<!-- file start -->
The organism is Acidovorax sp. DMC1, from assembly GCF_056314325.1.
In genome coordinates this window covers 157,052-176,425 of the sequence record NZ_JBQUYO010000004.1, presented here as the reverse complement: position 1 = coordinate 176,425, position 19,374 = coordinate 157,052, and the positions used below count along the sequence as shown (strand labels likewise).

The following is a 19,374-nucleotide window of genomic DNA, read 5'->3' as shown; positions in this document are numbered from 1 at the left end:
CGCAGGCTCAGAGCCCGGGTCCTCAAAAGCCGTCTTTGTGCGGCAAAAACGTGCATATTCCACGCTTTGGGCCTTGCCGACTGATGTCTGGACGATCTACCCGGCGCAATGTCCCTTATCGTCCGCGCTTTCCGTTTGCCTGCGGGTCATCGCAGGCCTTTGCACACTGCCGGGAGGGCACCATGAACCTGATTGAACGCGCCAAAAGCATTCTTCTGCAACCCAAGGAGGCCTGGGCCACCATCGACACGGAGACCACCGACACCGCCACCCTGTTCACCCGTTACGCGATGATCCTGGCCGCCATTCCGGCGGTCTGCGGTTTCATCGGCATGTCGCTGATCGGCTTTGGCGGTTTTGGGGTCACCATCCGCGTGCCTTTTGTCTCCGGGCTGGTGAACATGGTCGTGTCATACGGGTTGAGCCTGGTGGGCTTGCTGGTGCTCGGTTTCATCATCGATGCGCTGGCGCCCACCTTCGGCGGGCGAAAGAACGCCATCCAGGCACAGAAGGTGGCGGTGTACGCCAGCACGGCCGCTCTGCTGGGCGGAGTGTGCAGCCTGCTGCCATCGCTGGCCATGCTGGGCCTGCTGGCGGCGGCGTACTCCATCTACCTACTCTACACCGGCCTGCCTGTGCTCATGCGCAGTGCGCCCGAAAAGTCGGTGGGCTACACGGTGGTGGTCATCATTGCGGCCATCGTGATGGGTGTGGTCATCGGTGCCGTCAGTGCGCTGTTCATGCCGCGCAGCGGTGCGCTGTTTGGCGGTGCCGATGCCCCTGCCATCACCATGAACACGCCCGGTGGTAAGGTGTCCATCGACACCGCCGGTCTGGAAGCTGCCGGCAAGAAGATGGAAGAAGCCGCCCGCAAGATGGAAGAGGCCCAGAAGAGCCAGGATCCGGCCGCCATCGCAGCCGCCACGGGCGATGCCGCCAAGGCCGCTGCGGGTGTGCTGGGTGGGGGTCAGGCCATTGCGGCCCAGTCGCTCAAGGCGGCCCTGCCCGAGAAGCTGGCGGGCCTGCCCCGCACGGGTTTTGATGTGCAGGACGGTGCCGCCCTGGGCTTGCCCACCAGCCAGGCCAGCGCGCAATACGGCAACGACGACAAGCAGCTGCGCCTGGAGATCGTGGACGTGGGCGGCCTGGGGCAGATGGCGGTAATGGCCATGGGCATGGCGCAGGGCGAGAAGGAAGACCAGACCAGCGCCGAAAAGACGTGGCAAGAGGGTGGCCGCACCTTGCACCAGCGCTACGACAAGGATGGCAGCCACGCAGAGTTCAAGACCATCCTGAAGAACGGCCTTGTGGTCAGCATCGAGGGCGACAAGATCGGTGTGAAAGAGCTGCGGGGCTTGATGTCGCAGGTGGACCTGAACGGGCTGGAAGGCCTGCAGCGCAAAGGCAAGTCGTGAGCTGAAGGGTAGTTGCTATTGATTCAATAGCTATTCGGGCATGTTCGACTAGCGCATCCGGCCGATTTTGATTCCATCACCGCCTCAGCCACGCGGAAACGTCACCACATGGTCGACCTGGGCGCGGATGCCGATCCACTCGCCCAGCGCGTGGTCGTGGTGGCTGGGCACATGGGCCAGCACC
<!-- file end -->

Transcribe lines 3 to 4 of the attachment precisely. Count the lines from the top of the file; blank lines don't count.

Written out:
The following is a 19,374-nucleotide window of genomic DNA, read 5'->3' as shown; positions in this document are numbered from 1 at the left end:
CGCAGGCTCAGAGCCCGGGTCCTCAAAAGCCGTCTTTGTGCGGCAAAAACGTGCATATTCCACGCTTTGGGCCTTGCCGACTGATGTCTGGACGATCTACCCGGCGCAATGTCCCTTATCGTCCGCGCTTTCCGTTTGCCTGCGGGTCATCGCAGGCCTTTGCACACTGCCGGGAGGGCACCATGAACCTGATTGAACGCGCCAAAAGCATTCTTCTGCAACCCAAGGAGGCCTGGGCCACCATCGACACGGAGACCACCGACACCGCCACCCTGTTCACCCGTTACGCGATGATCCTGGCCGCCATTCCGGCGGTCTGCGGTTTCATCGGCATGTCGCTGATCGGCTTTGGCGGTTTTGGGGTCACCATCCGCGTGCCTTTTGTCTCCGGGCTGGTGAACATGGTCGTGTCATACGGGTTGAGCCTGGTGGGCTTGCTGGTGCTCGGTTTCATCATCGATGCGCTGGCGCCCACCTTCGGCGGGCGAAAGAACGCCATCCAGGCACAGAAGGTGGCGGTGTACGCCAGCACGGCCGCTCTGCTGGGCGGAGTGTGCAGCCTGCTGCCATCGCTGGCCATGCTGGGCCTGCTGGCGGCGGCGTACTCCATCTACCTACTCTACACCGGCCTGCCTGTGCTCATGCGCAGTGCGCCCGAAAAGTCGGTGGGCTACACGGTGGTGGTCATCATTGCGGCCATCGTGATGGGTGTGGTCATCGGTGCCGTCAGTGCGCTGTTCATGCCGCGCAGCGGTGCGCTGTTTGGCGGTGCCGATGCCCCTGCCATCACCATGAACACGCCCGGTGGTAAGGTGTCCATCGACACCGCCGGTCTGGAAGCTGCCGGCAAGAAGATGGAAGAAGCCGCCCGCAAGATGGAAGAGGCCCAGAAGAGCCAGGATCCGGCCGCCATCGCAGCCGCCACGGGCGATGCCGCCAAGGCCGCTGCGGGTGTGCTGGGTGGGGGTCAGGCCATTGCGGCCCAGTCGCTCAAGGCGGCCCTGCCCGAGAAGCTGGCGGGCCTGCCCCGCACGGGTTTTGATGTGCAGGACGGTGCCGCCCTGGGCTTGCCCACCAGCCAGGCCAGCGCGCAATACGGCAACGACGACAAGCAGCTGCGCCTGGAGATCGTGGACGTGGGCGGCCTGGGGCAGATGGCGGTAATGGCCATGGGCATGGCGCAGGGCGAGAAGGAAGACCAGACCAGCGCCGAAAAGACGTGGCAAGAGGGTGGCCGCACCTTGCACCAGCGCTACGACAAGGATGGCAGCCACGCAGAGTTCAAGACCATCCTGAAGAACGGCCTTGTGGTCAGCATCGAGGGCGACAAGATCGGTGTGAAAGAGCTGCGGGGCTTGATGTCGCAGGTGGACCTGAACGGGCTGGAAGGCCTGCAGCGCAAAGGCAAGTCGTGAGCTGAAGGGTAGTTGCTATTGATTCAATAGCTATTCGGGCATGTTCGACTAGCGCATCCGGCCGATTTTGATTCCATCACCGCCTCAGCCACGCGGAAACGTCACCACATGGTCGACCTGGGCGCGGATGCCGATCCACTCGCCCAGCGCGTGGTCGTGGTGGCTGGGCACATGGGCCAGCACC